Unfortunately for Nygma, his past has a way of catching up with him. His business meeting is interrupted by more Society of Shadows assassins. As established in the previous issue, they're carrying out hits on established members of Batman's rogues gallery, for mysterious reasons.
Riddler uses his advanced tech to interrupt Gotham's airwaves and demand Batman's help. But, because he is the Riddler, he can't do this like any other schmoe. Even his frantic request for help must be formed as riddles.
Bruce Wayne (accompanied by the mysteriously ailing Alfred) is on a date with Julie Madison, who makes her DCAU debut, when the message is broadcast during a basketball game. Templeton quickly establishes the ongoing continuity. Julie's charmed Bruce, as evidenced by this extremely rare third date. Penguin is the mayor, with seemingly growing public support. (Bruce's stunned Julie voted for him. Later, Julie's irritated their date's cut short.) And Batman risks his own safety rescuing Riddler, thanks to the GCPD's orders to take him in.
Ultimately, Batman and Riddler team up to stop the assassins. No answers to the mysteries are revealed, but the closing sequence offers a memorable insight into the Riddler's psychology. When a dummy wearing his suit jacket is "riddled with bullets," he recognizes this would've been the perfect way for him to die. His response? To attack Batman for saving him!
We discover Riddler's no "free man." Templeton often explores this idea in his work -- Nygma's refusal to accept his brilliance might also be inextricably linked to insanity. That he truly is no better than any other Arkham inmate.
THE WRAP -UP
Although the animation quality in his debut isn't the best, Riddler's initial Batman design is an appropriately classy representation of the character. His later redesign for his cameo appearances in The New Batman Adventures with the shaved head and neon unitard...that one's less popular. In the relaunched Batman Adventures, we see Riddler with hair again (although his hairline's now receding) and a suit closer to his original outfit. I'd personally name it his best design. Unfortunately, it never made an animated appearance.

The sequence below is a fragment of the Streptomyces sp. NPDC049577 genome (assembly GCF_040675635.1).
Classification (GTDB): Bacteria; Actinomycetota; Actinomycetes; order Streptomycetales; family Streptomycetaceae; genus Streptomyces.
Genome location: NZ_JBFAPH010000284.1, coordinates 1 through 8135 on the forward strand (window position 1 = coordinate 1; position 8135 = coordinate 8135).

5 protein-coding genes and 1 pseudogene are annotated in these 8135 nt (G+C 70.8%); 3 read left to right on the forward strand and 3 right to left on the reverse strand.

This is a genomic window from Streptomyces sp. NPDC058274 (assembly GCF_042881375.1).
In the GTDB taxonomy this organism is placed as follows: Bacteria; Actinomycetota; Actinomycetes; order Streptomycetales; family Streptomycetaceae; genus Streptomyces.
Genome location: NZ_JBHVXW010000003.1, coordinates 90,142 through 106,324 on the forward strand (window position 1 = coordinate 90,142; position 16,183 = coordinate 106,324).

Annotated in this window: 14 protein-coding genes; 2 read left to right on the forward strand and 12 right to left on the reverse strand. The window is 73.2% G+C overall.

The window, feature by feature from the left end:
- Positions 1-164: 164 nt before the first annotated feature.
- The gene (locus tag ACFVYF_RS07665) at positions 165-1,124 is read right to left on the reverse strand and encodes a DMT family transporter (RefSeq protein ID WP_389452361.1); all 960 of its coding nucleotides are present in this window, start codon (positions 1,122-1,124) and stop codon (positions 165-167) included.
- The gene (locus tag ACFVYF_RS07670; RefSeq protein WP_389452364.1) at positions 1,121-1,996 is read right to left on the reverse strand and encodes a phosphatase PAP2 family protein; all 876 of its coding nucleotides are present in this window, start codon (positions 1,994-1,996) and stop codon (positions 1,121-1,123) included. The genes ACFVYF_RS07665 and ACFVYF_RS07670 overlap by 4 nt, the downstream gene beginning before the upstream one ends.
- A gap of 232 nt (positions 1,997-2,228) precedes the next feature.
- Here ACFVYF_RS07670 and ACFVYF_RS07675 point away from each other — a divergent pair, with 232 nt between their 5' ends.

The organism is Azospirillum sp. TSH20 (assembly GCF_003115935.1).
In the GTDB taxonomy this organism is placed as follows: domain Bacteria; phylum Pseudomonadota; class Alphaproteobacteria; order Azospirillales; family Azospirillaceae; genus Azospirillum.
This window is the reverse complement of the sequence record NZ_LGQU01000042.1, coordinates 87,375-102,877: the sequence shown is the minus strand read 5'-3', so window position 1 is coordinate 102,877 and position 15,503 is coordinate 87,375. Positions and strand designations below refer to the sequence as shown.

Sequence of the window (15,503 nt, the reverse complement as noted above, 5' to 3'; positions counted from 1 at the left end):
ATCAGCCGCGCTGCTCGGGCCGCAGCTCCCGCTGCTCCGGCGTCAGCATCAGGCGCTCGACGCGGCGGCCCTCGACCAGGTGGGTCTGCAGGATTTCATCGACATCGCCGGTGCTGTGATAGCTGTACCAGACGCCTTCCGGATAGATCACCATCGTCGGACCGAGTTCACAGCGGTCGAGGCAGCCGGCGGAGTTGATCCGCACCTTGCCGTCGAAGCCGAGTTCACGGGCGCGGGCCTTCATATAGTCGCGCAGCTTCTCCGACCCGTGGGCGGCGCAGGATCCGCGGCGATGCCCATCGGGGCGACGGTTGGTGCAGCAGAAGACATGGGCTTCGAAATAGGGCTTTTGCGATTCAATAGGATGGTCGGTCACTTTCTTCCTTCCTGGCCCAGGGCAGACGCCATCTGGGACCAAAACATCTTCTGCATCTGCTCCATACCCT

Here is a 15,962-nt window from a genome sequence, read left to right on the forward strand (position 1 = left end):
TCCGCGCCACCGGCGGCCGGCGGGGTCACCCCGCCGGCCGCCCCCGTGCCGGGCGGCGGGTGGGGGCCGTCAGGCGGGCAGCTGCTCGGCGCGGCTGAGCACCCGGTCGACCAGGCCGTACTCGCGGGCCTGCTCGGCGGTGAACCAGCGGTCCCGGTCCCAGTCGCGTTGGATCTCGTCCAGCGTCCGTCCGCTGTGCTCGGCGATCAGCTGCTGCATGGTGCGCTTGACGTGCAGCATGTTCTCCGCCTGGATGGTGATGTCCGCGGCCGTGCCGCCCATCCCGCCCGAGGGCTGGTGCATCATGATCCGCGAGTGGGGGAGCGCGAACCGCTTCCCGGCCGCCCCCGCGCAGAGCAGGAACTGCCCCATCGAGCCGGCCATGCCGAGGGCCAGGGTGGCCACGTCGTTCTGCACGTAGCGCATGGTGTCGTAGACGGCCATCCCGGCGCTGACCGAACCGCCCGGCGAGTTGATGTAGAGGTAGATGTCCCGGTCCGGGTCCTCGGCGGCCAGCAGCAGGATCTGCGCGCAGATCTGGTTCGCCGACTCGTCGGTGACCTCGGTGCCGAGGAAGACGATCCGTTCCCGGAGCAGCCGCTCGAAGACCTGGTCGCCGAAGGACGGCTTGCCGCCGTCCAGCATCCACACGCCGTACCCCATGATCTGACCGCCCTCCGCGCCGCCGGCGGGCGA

HEY, I KNOW THAT VOICE
Veteran character actor John Glover voices the Riddler. Previously, he was perhaps best known for playing a Donald Trump parody in Gremlins II. He'd later appear as Jason Woodrue in 1997's Batman & Robin and as Lex Luthor's father on Smallville.
WHY IS A RAVEN LIKE A WRITING DESK?
It's a true shame the Riddler doesn't have more "official" appearances in the DCAU. Not only does John Glover deliver a believably arrogant, yet at times vulnerable, performance, but the show's take on the character is great. Ego motivates him more than anything, so a simple bank robbery isn't something he cares that much about. Proving he's smarter than Batman, however, gives him a reason to live.
While "If You're..." is visually lacking, and the middle drags, it remains a standout episode. For one, it's perhaps the most memorable title of the show's run. Then, the script closes out with what could be Batman's greatest exit line.
All told, Riddler ends up with only a handful of credible animated appearances. (And the less said about his generic New Adventures cameos, the better.) But if you're a fan of the character, you owe it to yourself to check out his Adventures stories. Especially this relaunched volume, where he plays a pivotal role in many events. Too hard to write? Well, the tie-in guys just kept proving that wrong.